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Long job - progress bar techniques (Perl)

Here's a "Perl for Larger Projects" example --- for use in illustrating the "advanced file and directory handling" and "handling huge data set" modules.

Scenario ... I want to go through all the files and directories on a big drive, and find the largest file(s). It will take a while, so I want progress reports, and I want to be able to suppress and ^C (control C) inputs by the user so that the program can't be stopped without very specific actions.

Let's look at the code section by section.

Firstly, set up the %SIG hash so that the ^C signal runs a function called jose and the USR1 signal sets a flag to indicate that it's been received (you rarely do very much in a signal handler, as you don't know exactly when it will be run - it's usual just to get a flag).

sub jose {
  print "No way!\n";
  $jose_counter++;
  die ("\nInsistent little toad!\n") if ($jose_counter > 2) ;
  }
$SIG{"INT"} = \&jose;
$jose_counter = 0;
 
sub sofar {
  $sof = 1;
  }
$SIG{"USR1"} = \&sofar;
$sof = 0;
print "My ID is $$\n";


Set up a queue to contain a list of all the directories to be traversed. We'll push new directories we find onto it, and we'll shift ones that we've already covered off it ... so that when the queue is empty, we know the whole traversal has been completed. A queue like this is far easier to implement than a circular buffer with two pointers, which is the 'conventional' way of doing the job.

@queue = ("/Users/grahamellis");
$biggest = 0;
$occasional = 0;


By default, Perl buffers output. We want it to flush its buffers every time it write to STDOUT, so that our progress reports come out in a single stream and not spurts of 4k characters

$| = 1;

Get a directory off the list, and read all the things (symbols) it contains:

while ($current = shift (@queue)) {
  opendir (DH,$current);
  @things = readdir DH;


Loop through the contents ... eliminate the current directory and the parent directory (this is done to avoid an infinite loop of directories) and then check if the item is a directory. If it IS, add it to the queue to be handled later.

  foreach $item (@things) {
    next if ($item =~ /^\.{1,2}$/);
    $filename = "$current/$item";
    if (-d $filename) {
      push @queue,$filename;
      next;
    }


Not a directory, so look at the (file) size. Because we just did a -d operation on the file, we can now just use an underscore with the -s; the _ instructs Perl to reuse the results of its last enquiry from the file system ... it will have buffered up all the stat information.

If the file is larger than any already checked, make a note of the name and size:

    if (-s _ > $biggest) {
      $biggest = -s _;
      $bf = $filename;
    }
  }


Do we need to update the status line? We have chosen to do so once every 50 directories parsed, reporting the name of the latest directory and queue length. We have very strictly ensured that the report will always be the same number of characters long, so there is no chance of "droppings" being left on the end of a report line, and we have used \r to give a carriage return without a line feed.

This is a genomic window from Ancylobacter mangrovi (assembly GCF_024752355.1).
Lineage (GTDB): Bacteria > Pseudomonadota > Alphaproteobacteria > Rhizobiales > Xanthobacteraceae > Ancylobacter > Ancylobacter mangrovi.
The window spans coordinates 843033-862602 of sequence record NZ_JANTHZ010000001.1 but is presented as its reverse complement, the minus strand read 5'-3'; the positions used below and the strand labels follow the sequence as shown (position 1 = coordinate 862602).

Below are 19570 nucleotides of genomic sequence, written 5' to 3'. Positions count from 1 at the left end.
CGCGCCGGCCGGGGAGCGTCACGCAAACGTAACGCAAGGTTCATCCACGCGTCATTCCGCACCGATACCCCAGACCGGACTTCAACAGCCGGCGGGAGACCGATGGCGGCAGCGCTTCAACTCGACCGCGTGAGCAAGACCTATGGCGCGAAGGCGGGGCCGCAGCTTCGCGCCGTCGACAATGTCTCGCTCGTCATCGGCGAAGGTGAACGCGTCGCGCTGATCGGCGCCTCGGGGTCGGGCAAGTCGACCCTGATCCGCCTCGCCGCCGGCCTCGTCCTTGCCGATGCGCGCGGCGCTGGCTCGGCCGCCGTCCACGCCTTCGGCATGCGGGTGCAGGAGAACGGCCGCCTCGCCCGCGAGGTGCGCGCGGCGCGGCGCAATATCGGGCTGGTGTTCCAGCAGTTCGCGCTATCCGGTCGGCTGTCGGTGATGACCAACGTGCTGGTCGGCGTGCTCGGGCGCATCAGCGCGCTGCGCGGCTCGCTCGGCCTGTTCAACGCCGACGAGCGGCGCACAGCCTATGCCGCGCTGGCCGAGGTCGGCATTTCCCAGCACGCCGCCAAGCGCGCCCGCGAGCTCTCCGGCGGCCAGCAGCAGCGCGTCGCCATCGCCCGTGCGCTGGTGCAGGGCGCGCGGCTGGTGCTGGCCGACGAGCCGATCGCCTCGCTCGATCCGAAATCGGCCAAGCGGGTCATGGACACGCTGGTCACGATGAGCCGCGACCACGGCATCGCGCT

$occasional = ($occasional + 1) % 50;
  if (! $occasional) {
    $cur = $current;
    length($cur) > 25 and
      $cur = substr($cur,length($cur)-25);
    printf "Q len %4d - %30.30s\r",@queue+0,$cur;
  }


If the USR1 signal has been received during the latest cycle through the loop, report now on the largest file so far, and turn the reporting back off (the signal wants to say "report once" rather than "report every cycle from now on" after all!)

  if ($sof) {
    print "\nSo far - $biggest, $bf\n";
    $sof = 0;
  }
}


And at the VERY end, print the results!

print "\nbiggest is $bf, sized $biggest\n";

Full source code [here]

Update - added 26th August I have received an email overnight from a gentleman who points out that my Perl code (above) fails to "use strict", makes poor use of file handles, uses variable names that aren't very good, and so on. He's right - it wasn't claimed to be an example of excellent practise.

The code was written during a course earlier this week, illustrating points as I wrote it, and showing the mechanisms involved without overburdening the source with extras. As usual, some of my delegates have existing code that they have to maintain, and some of the less commonly used structures in my example are there to illustrate those structures ... not because it's necessarily a good idea to use them in production code. If you follow the link to the full source code, you'll find further details as to what this example is (and is not) intended to be.
(written 2009-08-26)

 
Associated topics are indexed as below, or enter http://melksh.am/nnnn for individual articles
P667 - Perl - Handling Huge Data
  [3375] How to interact with a Perl program while it is processing data - (2011-07-31)
  [3374] Speeding up your Perl code - (2011-07-30)
  [2834] Teaching examples in Perl - third and final part - (2010-06-27)
  [2806] Macho matching - do not do it! - (2010-06-13)
  [2805] How are you getting on? - (2010-06-13)
  [1924] Preventing ^C stopping / killing a program - Perl - (2008-12-05)
  [1920] Progress Bar Techniques - Perl - (2008-12-03)
  [1397] Perl - progress bar, supressing ^C and coping with huge data flows - (2007-10-20)
  [975] Answering ALL the delegate's Perl questions - (2006-12-09)
  [762] Huge data files - what happened earlier? - (2006-06-15)
  [639] Progress bars and other dynamic reports - (2006-03-09)


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